Our companies serve more than 7,000 customers in a service area that covers over 500 square miles in three states.

Seneca Telephone Company History

The Seneca Telephone Company was organized in 1889 by W.A. Chandler and Mr. Gohagan. A total of 30 telephone lines were run out of the first telephone office, located above the Sparlin Hardware Store and later across the street on the upper level of the Chase Building. In 1936, Mr. and Mrs. Joe Mitchell, who had previously owned telephone companies in Longton and Elks Falls, Kansas, bought Seneca Telephone Company from Mr. Chandler and others. At the time of the sale, Seneca had 109 telephones served with one cable and braided drop wire. Three months after the sale of the company, in early 1937, an ice storm hit Southwest Missouri, leaving only 11 telephones in service. With local help, the Mitchells rebuilt the exchange, and in 1938 they built the current Seneca Telephone Company office. The operation expanded again when the Seneca Telephone Company took over many of the farm lines in Tiff City. In 1953, Seneca became the first XY dial conversion in the state of Missouri. The switchover took place with the help of the Mitchells’ son, Walter, who was home on leave from the U.S. Signal Corp. The Seneca Telephone Company was also one of the first Missouri REA Borrowers.

Goodman Telephone Company History

The Goodman Telephone Company began in 1920, when a Mr. Hazard owned the company. It was then bought in 1943 by V.F. “Shorty” Garoutte, an automobile mechanic in the town. The Garoutte family expanded the company by buying the Lanagan exchange from Wally Roper. In the 1950s, the family sold the company to Roy Eppard, loaning him enough money to operate for 30 days while making monthly payments of $25 on the business. Later, Roy and Violet Eppard borrowed money from the REA and converted the telephones to dial before selling the Goodman and Lanagan exchanges to Walter Mitchell in 1972. The company was also the first in the state to provide 100% digital switching.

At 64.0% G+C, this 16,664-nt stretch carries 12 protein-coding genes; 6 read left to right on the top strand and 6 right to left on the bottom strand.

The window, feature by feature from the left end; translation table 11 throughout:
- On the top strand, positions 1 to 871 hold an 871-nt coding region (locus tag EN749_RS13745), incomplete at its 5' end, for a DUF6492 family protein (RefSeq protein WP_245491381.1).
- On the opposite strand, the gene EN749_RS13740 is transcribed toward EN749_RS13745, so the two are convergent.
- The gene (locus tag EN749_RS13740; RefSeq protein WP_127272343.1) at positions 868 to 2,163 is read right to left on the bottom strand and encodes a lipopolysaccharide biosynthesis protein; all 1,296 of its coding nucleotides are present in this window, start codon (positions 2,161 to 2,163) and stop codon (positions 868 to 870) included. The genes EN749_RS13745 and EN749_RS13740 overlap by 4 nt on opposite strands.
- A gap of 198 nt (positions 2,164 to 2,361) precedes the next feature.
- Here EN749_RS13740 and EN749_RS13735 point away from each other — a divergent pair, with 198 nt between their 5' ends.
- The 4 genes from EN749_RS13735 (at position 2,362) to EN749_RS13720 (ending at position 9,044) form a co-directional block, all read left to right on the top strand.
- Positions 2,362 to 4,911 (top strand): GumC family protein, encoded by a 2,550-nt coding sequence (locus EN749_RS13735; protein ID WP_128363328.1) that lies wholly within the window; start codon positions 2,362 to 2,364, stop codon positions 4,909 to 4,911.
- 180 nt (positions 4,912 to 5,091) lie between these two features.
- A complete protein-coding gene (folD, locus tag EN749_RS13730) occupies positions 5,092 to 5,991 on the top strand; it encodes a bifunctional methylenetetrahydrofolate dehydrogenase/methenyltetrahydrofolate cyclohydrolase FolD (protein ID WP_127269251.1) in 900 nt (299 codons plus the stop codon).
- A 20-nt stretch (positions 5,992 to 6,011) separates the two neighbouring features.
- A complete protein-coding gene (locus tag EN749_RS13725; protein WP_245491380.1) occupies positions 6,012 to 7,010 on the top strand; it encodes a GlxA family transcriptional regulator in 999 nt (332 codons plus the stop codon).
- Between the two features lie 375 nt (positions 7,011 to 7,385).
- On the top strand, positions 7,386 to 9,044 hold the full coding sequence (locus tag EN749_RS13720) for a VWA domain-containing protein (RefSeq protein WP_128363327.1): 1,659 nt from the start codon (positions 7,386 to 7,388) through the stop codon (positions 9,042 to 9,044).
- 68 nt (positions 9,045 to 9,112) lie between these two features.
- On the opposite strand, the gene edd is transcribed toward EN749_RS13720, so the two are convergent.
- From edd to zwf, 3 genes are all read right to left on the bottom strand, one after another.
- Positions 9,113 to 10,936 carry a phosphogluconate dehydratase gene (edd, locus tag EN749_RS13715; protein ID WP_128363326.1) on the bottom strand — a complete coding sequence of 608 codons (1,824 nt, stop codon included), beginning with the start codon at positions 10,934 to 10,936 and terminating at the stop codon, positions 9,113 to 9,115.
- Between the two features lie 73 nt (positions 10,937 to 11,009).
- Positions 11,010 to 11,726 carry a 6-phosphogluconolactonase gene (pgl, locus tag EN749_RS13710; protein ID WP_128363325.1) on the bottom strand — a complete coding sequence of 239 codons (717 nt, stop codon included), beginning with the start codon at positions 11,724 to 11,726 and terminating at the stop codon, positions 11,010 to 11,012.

Ozark Telephone Company History

Ozark Telephone Company was created on April 1, 1996, resulting from the purchase of two exchanges from GTE by the Walt Mitchell family. At the time of the purchase, Ozark was served by XY equipment. The two exchanges comprising Ozark Telephone Company are Southwest City and Noel.

Our Communities

Located on the Missouri/Oklahoma border, Seneca, Missouri, is bisected by two natural waterways which provide a great place for fishing and other recreational activities. The small-town atmosphere allows for family activities, low-crime rates, safe schools, and friendly neighbors. It’s a great place to raise a family, enjoy during those in-between years, or retire when the time comes. Because the local government is made up of friends and neighbors, Seneca has plenty of small-town charm. For more about Seneca, visit the Seneca Area Chamber of Commerce.
The northernmost town in McDonald County is Goodman, a location that was the first established to feel the benefits of the construction of the Kansas City, Pittsburgh, and Gulf Railroad. A depot was built just inside the county in the village of Donahue, the name of which was changed to Goodman in honor of one of the owners of the Ozark Orchard Company. Orchards covered more than 2,500 acres in Goodman and the surrounding areas. The town is on the highest point of I-49. For more information about Goodman, check out the City of Goodman web site.